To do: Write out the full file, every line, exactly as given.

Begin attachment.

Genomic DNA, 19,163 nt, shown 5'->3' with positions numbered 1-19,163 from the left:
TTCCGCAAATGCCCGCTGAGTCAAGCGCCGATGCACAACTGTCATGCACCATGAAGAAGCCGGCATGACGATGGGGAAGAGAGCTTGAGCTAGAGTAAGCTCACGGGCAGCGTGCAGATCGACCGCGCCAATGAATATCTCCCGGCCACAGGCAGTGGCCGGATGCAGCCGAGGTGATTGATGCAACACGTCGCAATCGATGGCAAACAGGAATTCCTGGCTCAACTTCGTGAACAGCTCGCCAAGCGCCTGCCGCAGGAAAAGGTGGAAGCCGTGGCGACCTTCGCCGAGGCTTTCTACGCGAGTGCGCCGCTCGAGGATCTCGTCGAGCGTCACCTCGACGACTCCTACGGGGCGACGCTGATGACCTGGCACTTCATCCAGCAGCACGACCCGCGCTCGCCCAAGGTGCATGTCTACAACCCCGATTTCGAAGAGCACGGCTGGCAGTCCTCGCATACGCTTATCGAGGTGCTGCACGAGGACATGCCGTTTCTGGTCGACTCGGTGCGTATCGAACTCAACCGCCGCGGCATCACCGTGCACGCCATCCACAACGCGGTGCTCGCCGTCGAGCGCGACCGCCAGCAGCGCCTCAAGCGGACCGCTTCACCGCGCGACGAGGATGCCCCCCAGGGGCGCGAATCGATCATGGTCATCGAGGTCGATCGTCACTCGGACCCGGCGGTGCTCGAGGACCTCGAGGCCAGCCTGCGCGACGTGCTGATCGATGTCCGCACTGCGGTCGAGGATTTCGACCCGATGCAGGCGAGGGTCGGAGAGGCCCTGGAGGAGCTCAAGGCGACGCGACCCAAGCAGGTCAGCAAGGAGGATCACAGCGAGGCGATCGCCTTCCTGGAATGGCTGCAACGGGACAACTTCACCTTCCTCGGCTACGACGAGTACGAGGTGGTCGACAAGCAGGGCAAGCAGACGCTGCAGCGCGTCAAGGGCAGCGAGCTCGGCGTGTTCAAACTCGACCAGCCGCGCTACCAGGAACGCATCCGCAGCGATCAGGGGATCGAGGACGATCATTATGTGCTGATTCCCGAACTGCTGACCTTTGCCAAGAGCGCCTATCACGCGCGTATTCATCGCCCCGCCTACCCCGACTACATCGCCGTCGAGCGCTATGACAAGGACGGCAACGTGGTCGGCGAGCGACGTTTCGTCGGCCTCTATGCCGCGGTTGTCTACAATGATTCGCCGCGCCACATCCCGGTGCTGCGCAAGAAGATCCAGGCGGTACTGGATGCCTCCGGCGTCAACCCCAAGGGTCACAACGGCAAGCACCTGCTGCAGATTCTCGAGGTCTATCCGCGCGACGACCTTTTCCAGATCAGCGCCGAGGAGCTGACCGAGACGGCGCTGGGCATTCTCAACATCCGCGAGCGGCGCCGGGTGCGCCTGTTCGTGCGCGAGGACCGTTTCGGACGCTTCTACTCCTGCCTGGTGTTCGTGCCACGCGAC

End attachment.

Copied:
Genomic DNA, 19,163 nt, shown 5'->3' with positions numbered 1-19,163 from the left:
TTCCGCAAATGCCCGCTGAGTCAAGCGCCGATGCACAACTGTCATGCACCATGAAGAAGCCGGCATGACGATGGGGAAGAGAGCTTGAGCTAGAGTAAGCTCACGGGCAGCGTGCAGATCGACCGCGCCAATGAATATCTCCCGGCCACAGGCAGTGGCCGGATGCAGCCGAGGTGATTGATGCAACACGTCGCAATCGATGGCAAACAGGAATTCCTGGCTCAACTTCGTGAACAGCTCGCCAAGCGCCTGCCGCAGGAAAAGGTGGAAGCCGTGGCGACCTTCGCCGAGGCTTTCTACGCGAGTGCGCCGCTCGAGGATCTCGTCGAGCGTCACCTCGACGACTCCTACGGGGCGACGCTGATGACCTGGCACTTCATCCAGCAGCACGACCCGCGCTCGCCCAAGGTGCATGTCTACAACCCCGATTTCGAAGAGCACGGCTGGCAGTCCTCGCATACGCTTATCGAGGTGCTGCACGAGGACATGCCGTTTCTGGTCGACTCGGTGCGTATCGAACTCAACCGCCGCGGCATCACCGTGCACGCCATCCACAACGCGGTGCTCGCCGTCGAGCGCGACCGCCAGCAGCGCCTCAAGCGGACCGCTTCACCGCGCGACGAGGATGCCCCCCAGGGGCGCGAATCGATCATGGTCATCGAGGTCGATCGTCACTCGGACCCGGCGGTGCTCGAGGACCTCGAGGCCAGCCTGCGCGACGTGCTGATCGATGTCCGCACTGCGGTCGAGGATTTCGACCCGATGCAGGCGAGGGTCGGAGAGGCCCTGGAGGAGCTCAAGGCGACGCGACCCAAGCAGGTCAGCAAGGAGGATCACAGCGAGGCGATCGCCTTCCTGGAATGGCTGCAACGGGACAACTTCACCTTCCTCGGCTACGACGAGTACGAGGTGGTCGACAAGCAGGGCAAGCAGACGCTGCAGCGCGTCAAGGGCAGCGAGCTCGGCGTGTTCAAACTCGACCAGCCGCGCTACCAGGAACGCATCCGCAGCGATCAGGGGATCGAGGACGATCATTATGTGCTGATTCCCGAACTGCTGACCTTTGCCAAGAGCGCCTATCACGCGCGTATTCATCGCCCCGCCTACCCCGACTACATCGCCGTCGAGCGCTATGACAAGGACGGCAACGTGGTCGGCGAGCGACGTTTCGTCGGCCTCTATGCCGCGGTTGTCTACAATGATTCGCCGCGCCACATCCCGGTGCTGCGCAAGAAGATCCAGGCGGTACTGGATGCCTCCGGCGTCAACCCCAAGGGTCACAACGGCAAGCACCTGCTGCAGATTCTCGAGGTCTATCCGCGCGACGACCTTTTCCAGATCAGCGCCGAGGAGCTGACCGAGACGGCGCTGGGCATTCTCAACATCCGCGAGCGGCGCCGGGTGCGCCTGTTCGTGCGCGAGGACCGTTTCGGACGCTTCTACTCCTGCCTGGTGTTCGTGCCACGCGAC